• Quickly skim the information in the book that talks about the subject you observed.
  • Share a few points with your children.

Try those steps as a good place to start until you get more familiar with the book. Are you ready for more?

Tips for using the handbook of nature study

Additional Tips For Using The Handbook Of Nature Study

  • If you find a subject that your interested in covering with your children, read the introduction to yourself. Make pencil notes of anything you want to share.
  • Take a few minutes and share those points and then help your child make a nature journal entry using those points.
  • If you want to make a more in depth study, turn to the end of the section and use the suggested activities or just pick out one or two items to try.

Purchase Your Copy of The Handbook of Nature Study

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The Handbook of Nature Study: Friend or Foe In Your Homeschool

There it is… The Handbook of Nature Study, sitting on your bookshelf. Now what? It can be intimidating to say the least. Is The Handbook Of Nature Study a friend or foe in your homeschool?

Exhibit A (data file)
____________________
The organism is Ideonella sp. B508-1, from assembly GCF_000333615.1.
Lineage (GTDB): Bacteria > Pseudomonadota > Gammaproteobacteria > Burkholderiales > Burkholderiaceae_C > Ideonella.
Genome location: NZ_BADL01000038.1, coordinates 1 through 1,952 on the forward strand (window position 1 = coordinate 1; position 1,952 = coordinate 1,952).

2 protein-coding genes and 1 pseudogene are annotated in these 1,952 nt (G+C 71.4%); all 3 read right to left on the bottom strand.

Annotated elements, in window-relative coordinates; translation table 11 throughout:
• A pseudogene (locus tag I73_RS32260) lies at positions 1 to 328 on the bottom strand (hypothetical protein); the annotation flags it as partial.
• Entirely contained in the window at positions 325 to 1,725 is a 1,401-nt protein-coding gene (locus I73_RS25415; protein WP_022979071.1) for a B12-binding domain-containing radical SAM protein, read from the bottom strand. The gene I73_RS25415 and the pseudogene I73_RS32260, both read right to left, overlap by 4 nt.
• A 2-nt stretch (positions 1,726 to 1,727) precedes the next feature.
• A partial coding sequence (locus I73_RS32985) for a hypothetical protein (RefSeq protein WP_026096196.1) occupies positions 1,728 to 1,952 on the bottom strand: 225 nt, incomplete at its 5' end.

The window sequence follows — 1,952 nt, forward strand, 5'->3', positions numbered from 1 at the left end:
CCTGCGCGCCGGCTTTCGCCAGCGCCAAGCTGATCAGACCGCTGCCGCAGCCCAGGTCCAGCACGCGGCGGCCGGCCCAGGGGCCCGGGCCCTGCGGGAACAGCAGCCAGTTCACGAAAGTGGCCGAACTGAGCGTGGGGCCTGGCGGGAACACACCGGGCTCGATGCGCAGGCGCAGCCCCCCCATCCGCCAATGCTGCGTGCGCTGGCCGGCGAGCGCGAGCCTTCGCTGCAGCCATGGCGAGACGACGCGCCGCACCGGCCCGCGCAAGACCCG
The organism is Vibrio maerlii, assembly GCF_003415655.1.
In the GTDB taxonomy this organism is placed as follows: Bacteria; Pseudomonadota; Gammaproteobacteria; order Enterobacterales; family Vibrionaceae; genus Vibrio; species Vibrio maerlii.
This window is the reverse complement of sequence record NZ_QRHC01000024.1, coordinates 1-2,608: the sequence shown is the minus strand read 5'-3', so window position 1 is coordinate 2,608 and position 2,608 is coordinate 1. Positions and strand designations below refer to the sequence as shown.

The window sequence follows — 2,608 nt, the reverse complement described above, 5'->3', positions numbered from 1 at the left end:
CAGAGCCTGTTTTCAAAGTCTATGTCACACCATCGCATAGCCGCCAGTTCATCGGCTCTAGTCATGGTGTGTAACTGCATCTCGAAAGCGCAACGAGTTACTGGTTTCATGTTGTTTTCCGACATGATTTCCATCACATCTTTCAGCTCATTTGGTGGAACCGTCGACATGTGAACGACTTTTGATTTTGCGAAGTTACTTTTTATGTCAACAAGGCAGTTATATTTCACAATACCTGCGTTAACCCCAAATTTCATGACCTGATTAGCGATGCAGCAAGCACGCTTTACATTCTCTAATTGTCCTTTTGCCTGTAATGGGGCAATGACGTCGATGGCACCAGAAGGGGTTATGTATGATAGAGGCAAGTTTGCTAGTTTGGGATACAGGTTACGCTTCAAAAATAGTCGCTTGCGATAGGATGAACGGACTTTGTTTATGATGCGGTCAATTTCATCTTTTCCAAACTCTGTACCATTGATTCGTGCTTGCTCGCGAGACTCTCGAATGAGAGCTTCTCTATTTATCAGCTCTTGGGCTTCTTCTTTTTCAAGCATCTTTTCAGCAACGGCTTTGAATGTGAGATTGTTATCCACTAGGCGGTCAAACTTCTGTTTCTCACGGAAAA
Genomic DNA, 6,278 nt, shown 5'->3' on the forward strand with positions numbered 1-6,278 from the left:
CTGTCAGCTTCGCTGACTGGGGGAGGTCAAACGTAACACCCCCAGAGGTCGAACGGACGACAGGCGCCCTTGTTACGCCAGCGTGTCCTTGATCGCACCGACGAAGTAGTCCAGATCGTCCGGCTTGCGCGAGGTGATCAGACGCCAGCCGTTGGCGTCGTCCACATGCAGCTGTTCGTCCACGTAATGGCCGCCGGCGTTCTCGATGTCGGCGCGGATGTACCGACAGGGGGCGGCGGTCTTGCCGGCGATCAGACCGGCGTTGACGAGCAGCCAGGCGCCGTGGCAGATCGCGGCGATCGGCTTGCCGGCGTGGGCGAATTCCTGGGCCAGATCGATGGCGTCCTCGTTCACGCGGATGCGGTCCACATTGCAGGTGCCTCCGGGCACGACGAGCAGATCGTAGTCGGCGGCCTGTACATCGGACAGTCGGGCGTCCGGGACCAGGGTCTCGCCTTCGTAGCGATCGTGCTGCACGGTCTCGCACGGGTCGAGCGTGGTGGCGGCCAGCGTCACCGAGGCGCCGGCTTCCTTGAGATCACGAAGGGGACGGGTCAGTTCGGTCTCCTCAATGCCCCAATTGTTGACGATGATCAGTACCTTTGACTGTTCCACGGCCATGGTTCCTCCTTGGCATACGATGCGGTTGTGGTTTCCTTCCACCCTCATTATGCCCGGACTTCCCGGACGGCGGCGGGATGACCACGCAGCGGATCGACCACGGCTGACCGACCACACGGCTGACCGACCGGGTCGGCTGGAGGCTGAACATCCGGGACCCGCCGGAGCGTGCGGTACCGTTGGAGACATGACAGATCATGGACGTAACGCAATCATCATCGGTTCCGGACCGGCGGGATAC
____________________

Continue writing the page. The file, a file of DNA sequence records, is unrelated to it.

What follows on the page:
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The Handbook of Nature Study can Seem Daunting at First

My own copy of the Handbook of Nature Study sat on my shelf for a couple of years and I finally sold it on eBay. Yes, you heard me right. I got tired of dusting it and feeling as if I should be doing something with it when I couldn’t figure it out at all.

I absolutely saw it as a bit of a foe in our homeschool.

You must be wondering what happened to bring me around to where I am now? Simply put, I stopped fighting it!

The Advantages Of Using The Handbook Of Nature Study For Your Homeschool Nature Lessons

I decided to check it out from the library and took some time to page through it. I read blogs where families actually used the book, encouraging me to give it a real try this time.

We already had a love of nature in our family but we really wanted to have a better way of studying things in nature in a little more systematic way. Maybe it was not the book that was the problem for us.

Since I trusted Ambleside Online’s ideas for many subjects already, it was a natural fit to try their system for nature study. I went to their nature study page and read the whole thing, then I read the information in the Charlotte Mason volumes about outdoor time and nature study.

Finally, I read other blogs that used the Handbook of Nature Study. In other words, I did a little bit of homework and came up with a plan for our family.

Tips on Using The Handbook of Nature Study In Your Homeschool